NEW YORK -- The ball rocketed through the mist toward right field, and as Mark Teixeira tracked its flight, he spread his arms wide to embrace a memory that he will savor for the rest of his life. If this turns out to be his last trip around the bases,
NEW YORK -- The ball rocketed through the mist toward right field, and as Mark Teixeira tracked its flight, he spread his arms wide to embrace a memory that he will savor for the rest of his life. If this turns out to be his last trip around the bases, a walk-off grand slam to beat the Red Sox will do just fine.
Teixeira connected for his 409th home run in the bottom of the ninth inning on Wednesday, lifting the Yankees to a 5-3 victory that staved off playoff elimination at the last possible moment. Remarkably, the shot off Joe Kelly was Teixeira's first regular-season walk-off home run, joining a game-winning blast in Game 2 of the 2009 American League Division Series.
"I always seemed to hit those go-ahead homers on the road, but I never seemed to hit them at home," said Teixeira, who had the most homers without a regular-season walk-off entering Wednesday. "I'm like, 'Hey, if I finish my career and my only walk-off was in the playoffs, I'll take it.' I'll trade that for 10 walk-offs during the regular season. But this was a good one."
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The Yankees had been limited to one hit through eight innings and the scoreboard-watching Red Sox clinched the AL East title even before taking the field for the bottom of the ninth, by virtue of the Orioles' 3-2 victory over the Blue Jays in Toronto.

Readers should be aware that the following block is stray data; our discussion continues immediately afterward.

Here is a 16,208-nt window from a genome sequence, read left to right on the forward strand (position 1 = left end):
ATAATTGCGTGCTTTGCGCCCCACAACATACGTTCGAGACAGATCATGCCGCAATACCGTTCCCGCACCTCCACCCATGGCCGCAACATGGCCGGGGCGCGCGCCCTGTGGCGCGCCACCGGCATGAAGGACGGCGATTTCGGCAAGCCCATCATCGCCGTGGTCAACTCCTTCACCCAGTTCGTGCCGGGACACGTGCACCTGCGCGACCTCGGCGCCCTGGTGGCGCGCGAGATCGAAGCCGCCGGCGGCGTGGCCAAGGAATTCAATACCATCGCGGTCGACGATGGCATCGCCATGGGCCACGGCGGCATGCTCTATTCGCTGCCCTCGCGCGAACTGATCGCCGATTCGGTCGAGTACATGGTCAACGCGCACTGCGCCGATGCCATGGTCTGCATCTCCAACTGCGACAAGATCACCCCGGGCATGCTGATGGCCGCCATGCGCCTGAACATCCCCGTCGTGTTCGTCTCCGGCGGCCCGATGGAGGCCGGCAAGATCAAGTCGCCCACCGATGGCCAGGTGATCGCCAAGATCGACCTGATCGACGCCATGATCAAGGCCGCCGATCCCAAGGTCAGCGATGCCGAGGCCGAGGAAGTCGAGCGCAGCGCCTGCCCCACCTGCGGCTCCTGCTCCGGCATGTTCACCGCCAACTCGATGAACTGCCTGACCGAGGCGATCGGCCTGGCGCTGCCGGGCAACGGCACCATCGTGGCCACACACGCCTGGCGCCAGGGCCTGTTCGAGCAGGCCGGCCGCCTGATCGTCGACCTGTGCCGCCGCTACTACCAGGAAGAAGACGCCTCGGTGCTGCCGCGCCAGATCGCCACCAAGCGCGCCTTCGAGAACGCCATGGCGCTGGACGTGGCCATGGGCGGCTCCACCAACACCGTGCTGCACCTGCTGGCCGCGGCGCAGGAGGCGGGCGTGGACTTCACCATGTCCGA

A Yankees loss would have eliminated New York from AL Wild Card contention, but they refused to buckle against Boston closer Craig Kimbrel. Brett Gardner singled and Kimbrel walked the next three hitters, forcing home a run. Kelly relieved and recorded two outs, but his second pitch to Teixeira was a 98.9-mph fastball that met loud wood.
"It's an unbelievable moment," Yankees manager Joe Girardi said. "Baltimore won tonight and you have to win or you're eliminated. To be able to come up with five runs in the ninth inning off of Kimbrel and Joe Kelly; Tex, he's had two big home runs in this last week. It's huge. It's a great moment for him and it's a great moment for us."
Statcast™ projected the ball's exit velocity at 107.1 mph, and though Teixeira knew he had hit it well, he wasn't about to flip his bat as he did earlier this week in Toronto -- not on a miserable night when strong winds had knocked down strong drives for both teams.
"That's a two-club wind for you golfers out there, a really bad wind," said Teixeira, who is retiring at the end of the season. "That's as good as I can hit a ball. I hit it really well and it still just got out. It just shows how windy it was."
While their postseason odds remain long, Teixeira said that it was a bonus that the slam spared the Yankees from seeing the Red Sox celebrate on their infield. The ball was delivered to Teixeira's locker, sticky with Gatorade but otherwise no worse for wear after its 419-foot journey.
"It meant a lot to him," Didi Gregorius said. "It's the end of his career and he's doing big things, especially here in front of the home fans. It's Tex being Tex right there."
Teixeira cradled the memento with pride, saying that he has kept about a dozen home run balls of significance during his career. Depending on the next four games, this one might be more meaningful than the rest.
"You don't want a wall-scraper in a 8-0 game to be your last one; you want a walk-off grand slam against the Red Sox," Teixeira said. "I'll still be trying to hit the next four games, but if it just happens to be my last one, that'll be pretty special."
Bryan Hoch has covered the Yankees for MLB.com since 2007. Follow him on Twitter @bryanhoch, on Facebook and read his MLBlog, Bombers Beat.